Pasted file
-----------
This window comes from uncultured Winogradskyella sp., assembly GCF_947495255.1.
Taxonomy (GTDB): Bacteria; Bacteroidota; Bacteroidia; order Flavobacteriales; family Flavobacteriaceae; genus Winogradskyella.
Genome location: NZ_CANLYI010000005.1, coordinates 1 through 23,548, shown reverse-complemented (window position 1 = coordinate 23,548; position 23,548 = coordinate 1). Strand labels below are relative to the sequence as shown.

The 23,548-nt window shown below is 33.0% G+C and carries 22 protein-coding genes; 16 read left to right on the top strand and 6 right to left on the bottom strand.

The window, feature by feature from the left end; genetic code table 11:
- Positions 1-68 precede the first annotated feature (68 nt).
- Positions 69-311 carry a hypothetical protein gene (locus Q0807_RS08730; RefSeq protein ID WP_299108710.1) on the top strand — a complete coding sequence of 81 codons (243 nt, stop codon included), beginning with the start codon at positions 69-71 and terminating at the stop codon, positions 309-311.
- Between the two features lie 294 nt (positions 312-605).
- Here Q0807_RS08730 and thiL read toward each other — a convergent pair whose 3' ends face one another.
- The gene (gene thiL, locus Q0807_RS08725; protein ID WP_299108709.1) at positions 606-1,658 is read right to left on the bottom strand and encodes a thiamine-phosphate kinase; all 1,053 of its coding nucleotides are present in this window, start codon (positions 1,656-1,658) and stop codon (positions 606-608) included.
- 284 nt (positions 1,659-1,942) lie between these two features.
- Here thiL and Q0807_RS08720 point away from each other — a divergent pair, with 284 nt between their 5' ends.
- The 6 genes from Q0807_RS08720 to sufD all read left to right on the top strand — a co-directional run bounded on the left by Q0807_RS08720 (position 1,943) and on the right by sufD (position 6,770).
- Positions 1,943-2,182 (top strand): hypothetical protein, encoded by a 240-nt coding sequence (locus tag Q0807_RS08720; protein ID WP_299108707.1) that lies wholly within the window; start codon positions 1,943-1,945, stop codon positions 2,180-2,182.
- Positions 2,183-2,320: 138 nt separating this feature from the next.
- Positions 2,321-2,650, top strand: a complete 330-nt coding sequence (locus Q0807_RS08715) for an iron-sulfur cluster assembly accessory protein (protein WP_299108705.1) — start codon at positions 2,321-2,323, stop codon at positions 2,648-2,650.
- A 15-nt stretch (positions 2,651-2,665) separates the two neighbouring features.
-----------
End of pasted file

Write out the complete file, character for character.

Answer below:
This window comes from uncultured Winogradskyella sp., assembly GCF_947495255.1.
Taxonomy (GTDB): Bacteria; Bacteroidota; Bacteroidia; order Flavobacteriales; family Flavobacteriaceae; genus Winogradskyella.
Genome location: NZ_CANLYI010000005.1, coordinates 1 through 23,548, shown reverse-complemented (window position 1 = coordinate 23,548; position 23,548 = coordinate 1). Strand labels below are relative to the sequence as shown.

The 23,548-nt window shown below is 33.0% G+C and carries 22 protein-coding genes; 16 read left to right on the top strand and 6 right to left on the bottom strand.

The window, feature by feature from the left end; genetic code table 11:
- Positions 1-68 precede the first annotated feature (68 nt).
- Positions 69-311 carry a hypothetical protein gene (locus Q0807_RS08730; RefSeq protein ID WP_299108710.1) on the top strand — a complete coding sequence of 81 codons (243 nt, stop codon included), beginning with the start codon at positions 69-71 and terminating at the stop codon, positions 309-311.
- Between the two features lie 294 nt (positions 312-605).
- Here Q0807_RS08730 and thiL read toward each other — a convergent pair whose 3' ends face one another.
- The gene (gene thiL, locus Q0807_RS08725; protein ID WP_299108709.1) at positions 606-1,658 is read right to left on the bottom strand and encodes a thiamine-phosphate kinase; all 1,053 of its coding nucleotides are present in this window, start codon (positions 1,656-1,658) and stop codon (positions 606-608) included.
- 284 nt (positions 1,659-1,942) lie between these two features.
- Here thiL and Q0807_RS08720 point away from each other — a divergent pair, with 284 nt between their 5' ends.
- The 6 genes from Q0807_RS08720 to sufD all read left to right on the top strand — a co-directional run bounded on the left by Q0807_RS08720 (position 1,943) and on the right by sufD (position 6,770).
- Positions 1,943-2,182 (top strand): hypothetical protein, encoded by a 240-nt coding sequence (locus tag Q0807_RS08720; protein ID WP_299108707.1) that lies wholly within the window; start codon positions 1,943-1,945, stop codon positions 2,180-2,182.
- Positions 2,183-2,320: 138 nt separating this feature from the next.
- Positions 2,321-2,650, top strand: a complete 330-nt coding sequence (locus Q0807_RS08715) for an iron-sulfur cluster assembly accessory protein (protein WP_299108705.1) — start codon at positions 2,321-2,323, stop codon at positions 2,648-2,650.
- A 15-nt stretch (positions 2,651-2,665) separates the two neighbouring features.